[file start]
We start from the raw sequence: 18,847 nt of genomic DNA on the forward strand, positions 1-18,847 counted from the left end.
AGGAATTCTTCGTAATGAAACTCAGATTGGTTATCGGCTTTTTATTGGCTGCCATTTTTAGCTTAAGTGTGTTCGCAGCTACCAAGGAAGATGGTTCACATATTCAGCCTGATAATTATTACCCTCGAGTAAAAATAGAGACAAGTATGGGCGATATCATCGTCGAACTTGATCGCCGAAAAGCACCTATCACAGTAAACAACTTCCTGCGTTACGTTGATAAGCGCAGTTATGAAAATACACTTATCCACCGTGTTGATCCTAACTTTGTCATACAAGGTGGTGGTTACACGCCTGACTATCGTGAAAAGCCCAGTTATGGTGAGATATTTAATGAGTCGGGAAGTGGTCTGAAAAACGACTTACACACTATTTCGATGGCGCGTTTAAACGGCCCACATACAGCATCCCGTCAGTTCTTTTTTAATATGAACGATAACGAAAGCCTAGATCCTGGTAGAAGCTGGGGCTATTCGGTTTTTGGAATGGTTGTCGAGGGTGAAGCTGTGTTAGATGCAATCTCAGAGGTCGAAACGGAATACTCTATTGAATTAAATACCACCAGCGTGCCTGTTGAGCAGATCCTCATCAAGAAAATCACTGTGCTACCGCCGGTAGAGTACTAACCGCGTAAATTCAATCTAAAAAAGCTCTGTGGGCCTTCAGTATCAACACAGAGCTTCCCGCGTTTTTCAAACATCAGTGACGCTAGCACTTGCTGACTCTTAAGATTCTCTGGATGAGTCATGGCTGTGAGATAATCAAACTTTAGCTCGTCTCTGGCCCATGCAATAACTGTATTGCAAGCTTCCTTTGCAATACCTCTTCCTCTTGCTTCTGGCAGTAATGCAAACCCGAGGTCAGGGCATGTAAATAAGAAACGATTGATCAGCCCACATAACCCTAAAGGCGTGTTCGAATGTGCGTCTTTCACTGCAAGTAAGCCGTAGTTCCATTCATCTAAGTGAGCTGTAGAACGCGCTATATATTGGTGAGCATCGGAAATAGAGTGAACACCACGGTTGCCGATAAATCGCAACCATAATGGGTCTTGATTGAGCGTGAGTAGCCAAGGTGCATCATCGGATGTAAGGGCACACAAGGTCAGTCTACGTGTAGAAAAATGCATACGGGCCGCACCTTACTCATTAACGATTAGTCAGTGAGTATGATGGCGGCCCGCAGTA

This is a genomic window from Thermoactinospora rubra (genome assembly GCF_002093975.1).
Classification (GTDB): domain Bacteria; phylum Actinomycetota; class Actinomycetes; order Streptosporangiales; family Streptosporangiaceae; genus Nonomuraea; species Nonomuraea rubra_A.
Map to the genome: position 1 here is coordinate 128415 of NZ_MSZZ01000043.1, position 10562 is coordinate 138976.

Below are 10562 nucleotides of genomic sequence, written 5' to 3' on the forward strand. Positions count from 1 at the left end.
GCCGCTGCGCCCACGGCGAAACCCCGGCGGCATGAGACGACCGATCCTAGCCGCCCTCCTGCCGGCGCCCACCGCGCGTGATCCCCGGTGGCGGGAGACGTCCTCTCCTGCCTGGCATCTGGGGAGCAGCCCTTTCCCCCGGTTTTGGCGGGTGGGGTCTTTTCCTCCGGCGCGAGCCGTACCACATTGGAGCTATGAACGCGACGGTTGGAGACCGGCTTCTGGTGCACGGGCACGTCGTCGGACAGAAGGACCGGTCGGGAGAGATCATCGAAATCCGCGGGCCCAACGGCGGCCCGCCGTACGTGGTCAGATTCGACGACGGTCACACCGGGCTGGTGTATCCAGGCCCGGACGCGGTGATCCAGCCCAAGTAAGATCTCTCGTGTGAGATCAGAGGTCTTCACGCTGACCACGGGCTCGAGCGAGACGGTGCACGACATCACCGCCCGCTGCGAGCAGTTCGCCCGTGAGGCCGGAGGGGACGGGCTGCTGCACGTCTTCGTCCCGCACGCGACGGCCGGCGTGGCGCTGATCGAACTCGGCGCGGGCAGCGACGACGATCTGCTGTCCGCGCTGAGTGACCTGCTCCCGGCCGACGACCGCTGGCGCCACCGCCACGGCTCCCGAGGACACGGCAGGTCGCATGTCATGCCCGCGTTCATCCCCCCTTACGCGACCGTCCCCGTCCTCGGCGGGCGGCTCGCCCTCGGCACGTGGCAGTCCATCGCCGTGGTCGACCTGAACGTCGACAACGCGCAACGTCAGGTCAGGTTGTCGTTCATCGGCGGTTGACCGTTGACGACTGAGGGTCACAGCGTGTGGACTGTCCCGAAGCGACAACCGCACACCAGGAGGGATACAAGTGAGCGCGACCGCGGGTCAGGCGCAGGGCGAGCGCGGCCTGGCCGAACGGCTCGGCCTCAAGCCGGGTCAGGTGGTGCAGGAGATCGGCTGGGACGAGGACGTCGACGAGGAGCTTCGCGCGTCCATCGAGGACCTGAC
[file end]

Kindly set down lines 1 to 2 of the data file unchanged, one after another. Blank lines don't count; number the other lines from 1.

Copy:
We start from the raw sequence: 18,847 nt of genomic DNA on the forward strand, positions 1-18,847 counted from the left end.
AGGAATTCTTCGTAATGAAACTCAGATTGGTTATCGGCTTTTTATTGGCTGCCATTTTTAGCTTAAGTGTGTTCGCAGCTACCAAGGAAGATGGTTCACATATTCAGCCTGATAATTATTACCCTCGAGTAAAAATAGAGACAAGTATGGGCGATATCATCGTCGAACTTGATCGCCGAAAAGCACCTATCACAGTAAACAACTTCCTGCGTTACGTTGATAAGCGCAGTTATGAAAATACACTTATCCACCGTGTTGATCCTAACTTTGTCATACAAGGTGGTGGTTACACGCCTGACTATCGTGAAAAGCCCAGTTATGGTGAGATATTTAATGAGTCGGGAAGTGGTCTGAAAAACGACTTACACACTATTTCGATGGCGCGTTTAAACGGCCCACATACAGCATCCCGTCAGTTCTTTTTTAATATGAACGATAACGAAAGCCTAGATCCTGGTAGAAGCTGGGGCTATTCGGTTTTTGGAATGGTTGTCGAGGGTGAAGCTGTGTTAGATGCAATCTCAGAGGTCGAAACGGAATACTCTATTGAATTAAATACCACCAGCGTGCCTGTTGAGCAGATCCTCATCAAGAAAATCACTGTGCTACCGCCGGTAGAGTACTAACCGCGTAAATTCAATCTAAAAAAGCTCTGTGGGCCTTCAGTATCAACACAGAGCTTCCCGCGTTTTTCAAACATCAGTGACGCTAGCACTTGCTGACTCTTAAGATTCTCTGGATGAGTCATGGCTGTGAGATAATCAAACTTTAGCTCGTCTCTGGCCCATGCAATAACTGTATTGCAAGCTTCCTTTGCAATACCTCTTCCTCTTGCTTCTGGCAGTAATGCAAACCCGAGGTCAGGGCATGTAAATAAGAAACGATTGATCAGCCCACATAACCCTAAAGGCGTGTTCGAATGTGCGTCTTTCACTGCAAGTAAGCCGTAGTTCCATTCATCTAAGTGAGCTGTAGAACGCGCTATATATTGGTGAGCATCGGAAATAGAGTGAACACCACGGTTGCCGATAAATCGCAACCATAATGGGTCTTGATTGAGCGTGAGTAGCCAAGGTGCATCATCGGATGTAAGGGCACACAAGGTCAGTCTACGTGTAGAAAAATGCATACGGGCCGCACCTTACTCATTAACGATTAGTCAGTGAGTATGATGGCGGCCCGCAGTA